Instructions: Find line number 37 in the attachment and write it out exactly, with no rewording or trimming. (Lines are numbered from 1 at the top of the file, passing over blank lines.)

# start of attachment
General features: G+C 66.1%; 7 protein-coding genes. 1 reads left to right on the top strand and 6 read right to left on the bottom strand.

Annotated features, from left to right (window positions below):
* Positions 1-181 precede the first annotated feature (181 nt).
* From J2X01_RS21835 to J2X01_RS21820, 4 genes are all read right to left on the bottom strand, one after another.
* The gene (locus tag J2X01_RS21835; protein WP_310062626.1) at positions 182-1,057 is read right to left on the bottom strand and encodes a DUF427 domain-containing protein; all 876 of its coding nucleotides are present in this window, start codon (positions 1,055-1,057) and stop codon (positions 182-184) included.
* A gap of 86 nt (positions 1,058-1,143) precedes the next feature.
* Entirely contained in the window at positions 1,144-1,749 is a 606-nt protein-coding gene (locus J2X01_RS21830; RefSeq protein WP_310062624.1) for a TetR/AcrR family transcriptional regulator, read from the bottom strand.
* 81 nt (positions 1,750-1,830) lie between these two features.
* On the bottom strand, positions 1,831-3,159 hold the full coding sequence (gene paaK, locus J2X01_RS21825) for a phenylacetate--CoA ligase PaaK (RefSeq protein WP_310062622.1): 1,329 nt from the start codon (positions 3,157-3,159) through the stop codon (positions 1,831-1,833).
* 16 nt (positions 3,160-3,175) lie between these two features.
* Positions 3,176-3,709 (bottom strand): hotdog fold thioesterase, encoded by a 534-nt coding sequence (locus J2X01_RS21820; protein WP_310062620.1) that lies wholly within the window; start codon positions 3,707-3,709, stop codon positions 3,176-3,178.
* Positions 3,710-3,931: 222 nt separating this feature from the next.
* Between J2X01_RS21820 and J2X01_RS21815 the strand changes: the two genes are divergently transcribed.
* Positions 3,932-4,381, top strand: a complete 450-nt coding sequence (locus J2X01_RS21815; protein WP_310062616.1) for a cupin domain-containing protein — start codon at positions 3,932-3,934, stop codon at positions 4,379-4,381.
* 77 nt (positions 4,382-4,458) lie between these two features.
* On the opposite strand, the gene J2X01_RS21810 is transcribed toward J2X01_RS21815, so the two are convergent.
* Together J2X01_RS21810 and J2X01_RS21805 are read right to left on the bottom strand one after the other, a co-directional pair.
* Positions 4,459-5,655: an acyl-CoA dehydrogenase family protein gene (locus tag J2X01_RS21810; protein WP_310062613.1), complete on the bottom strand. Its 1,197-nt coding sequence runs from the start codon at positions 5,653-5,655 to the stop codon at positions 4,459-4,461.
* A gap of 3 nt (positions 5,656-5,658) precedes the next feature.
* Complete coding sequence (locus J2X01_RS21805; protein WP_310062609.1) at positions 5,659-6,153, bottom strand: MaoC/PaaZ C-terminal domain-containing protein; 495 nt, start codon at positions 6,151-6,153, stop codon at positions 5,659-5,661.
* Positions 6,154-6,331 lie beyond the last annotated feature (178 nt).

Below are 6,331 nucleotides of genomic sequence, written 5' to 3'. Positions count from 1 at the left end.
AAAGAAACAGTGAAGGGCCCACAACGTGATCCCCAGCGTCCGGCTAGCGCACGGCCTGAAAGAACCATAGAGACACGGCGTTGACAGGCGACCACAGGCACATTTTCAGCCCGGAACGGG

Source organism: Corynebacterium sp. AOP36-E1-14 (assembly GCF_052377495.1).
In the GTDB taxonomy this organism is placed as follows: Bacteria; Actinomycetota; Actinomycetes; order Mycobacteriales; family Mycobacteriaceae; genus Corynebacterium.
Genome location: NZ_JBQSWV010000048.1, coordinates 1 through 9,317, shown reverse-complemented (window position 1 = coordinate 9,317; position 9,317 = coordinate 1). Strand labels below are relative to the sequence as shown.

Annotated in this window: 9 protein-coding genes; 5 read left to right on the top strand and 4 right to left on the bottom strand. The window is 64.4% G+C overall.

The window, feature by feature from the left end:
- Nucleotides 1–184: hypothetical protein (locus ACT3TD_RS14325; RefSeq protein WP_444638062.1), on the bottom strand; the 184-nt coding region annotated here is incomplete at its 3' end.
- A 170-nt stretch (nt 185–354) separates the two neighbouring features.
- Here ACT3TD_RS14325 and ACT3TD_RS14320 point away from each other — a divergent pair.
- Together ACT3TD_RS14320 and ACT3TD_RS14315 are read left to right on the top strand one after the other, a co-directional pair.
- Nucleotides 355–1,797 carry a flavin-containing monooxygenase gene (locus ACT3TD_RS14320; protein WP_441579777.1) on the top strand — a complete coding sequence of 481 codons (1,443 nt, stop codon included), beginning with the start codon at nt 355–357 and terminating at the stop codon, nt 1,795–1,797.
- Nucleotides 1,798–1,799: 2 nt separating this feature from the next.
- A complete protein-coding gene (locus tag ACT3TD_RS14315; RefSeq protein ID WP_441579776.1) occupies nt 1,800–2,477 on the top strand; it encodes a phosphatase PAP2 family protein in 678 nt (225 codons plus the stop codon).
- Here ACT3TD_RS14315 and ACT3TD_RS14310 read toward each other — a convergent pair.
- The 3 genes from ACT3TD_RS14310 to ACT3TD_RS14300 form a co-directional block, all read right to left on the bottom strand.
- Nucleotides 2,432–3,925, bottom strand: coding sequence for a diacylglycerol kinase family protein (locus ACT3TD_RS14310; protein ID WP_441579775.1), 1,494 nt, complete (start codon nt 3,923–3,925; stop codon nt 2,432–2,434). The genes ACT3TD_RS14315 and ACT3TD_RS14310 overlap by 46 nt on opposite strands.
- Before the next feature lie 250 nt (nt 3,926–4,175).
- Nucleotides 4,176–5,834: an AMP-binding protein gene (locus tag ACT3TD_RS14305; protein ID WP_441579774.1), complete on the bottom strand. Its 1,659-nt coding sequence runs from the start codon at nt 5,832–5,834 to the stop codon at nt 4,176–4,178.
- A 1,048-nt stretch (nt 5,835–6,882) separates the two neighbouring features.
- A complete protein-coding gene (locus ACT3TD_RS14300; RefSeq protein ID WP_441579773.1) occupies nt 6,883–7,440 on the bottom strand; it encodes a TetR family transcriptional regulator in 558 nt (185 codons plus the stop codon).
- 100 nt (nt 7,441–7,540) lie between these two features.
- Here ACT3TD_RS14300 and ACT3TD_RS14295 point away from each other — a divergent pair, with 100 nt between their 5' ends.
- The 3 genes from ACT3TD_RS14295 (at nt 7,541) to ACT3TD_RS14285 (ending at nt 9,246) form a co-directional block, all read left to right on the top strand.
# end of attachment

- The 3 genes from ACT3TD_RS14310 to ACT3TD_RS14300 form a co-directional block, all read right to left on the bottom strand.